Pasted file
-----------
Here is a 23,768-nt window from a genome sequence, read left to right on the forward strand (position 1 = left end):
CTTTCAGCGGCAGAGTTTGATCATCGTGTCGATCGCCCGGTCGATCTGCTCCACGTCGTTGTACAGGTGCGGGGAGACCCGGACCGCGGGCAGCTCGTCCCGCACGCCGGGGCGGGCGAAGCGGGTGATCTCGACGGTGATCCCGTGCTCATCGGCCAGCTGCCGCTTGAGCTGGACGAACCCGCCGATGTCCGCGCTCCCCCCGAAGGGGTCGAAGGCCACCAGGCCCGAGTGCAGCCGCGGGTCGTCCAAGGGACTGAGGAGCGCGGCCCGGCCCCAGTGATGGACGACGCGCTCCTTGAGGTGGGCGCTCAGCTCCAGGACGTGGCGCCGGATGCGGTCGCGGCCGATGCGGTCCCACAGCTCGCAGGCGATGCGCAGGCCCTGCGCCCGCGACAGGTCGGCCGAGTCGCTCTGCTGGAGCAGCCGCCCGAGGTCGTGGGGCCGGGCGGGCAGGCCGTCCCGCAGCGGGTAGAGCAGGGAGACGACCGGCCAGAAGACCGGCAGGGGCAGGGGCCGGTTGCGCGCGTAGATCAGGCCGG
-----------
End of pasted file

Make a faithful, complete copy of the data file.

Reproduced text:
Here is a 23,768-nt window from a genome sequence, read left to right on the forward strand (position 1 = left end):
CTTTCAGCGGCAGAGTTTGATCATCGTGTCGATCGCCCGGTCGATCTGCTCCACGTCGTTGTACAGGTGCGGGGAGACCCGGACCGCGGGCAGCTCGTCCCGCACGCCGGGGCGGGCGAAGCGGGTGATCTCGACGGTGATCCCGTGCTCATCGGCCAGCTGCCGCTTGAGCTGGACGAACCCGCCGATGTCCGCGCTCCCCCCGAAGGGGTCGAAGGCCACCAGGCCCGAGTGCAGCCGCGGGTCGTCCAAGGGACTGAGGAGCGCGGCCCGGCCCCAGTGATGGACGACGCGCTCCTTGAGGTGGGCGCTCAGCTCCAGGACGTGGCGCCGGATGCGGTCGCGGCCGATGCGGTCCCACAGCTCGCAGGCGATGCGCAGGCCCTGCGCCCGCGACAGGTCGGCCGAGTCGCTCTGCTGGAGCAGCCGCCCGAGGTCGTGGGGCCGGGCGGGCAGGCCGTCCCGCAGCGGGTAGAGCAGGGAGACGACCGGCCAGAAGACCGGCAGGGGCAGGGGCCGGTTGCGCGCGTAGATCAGGCCGG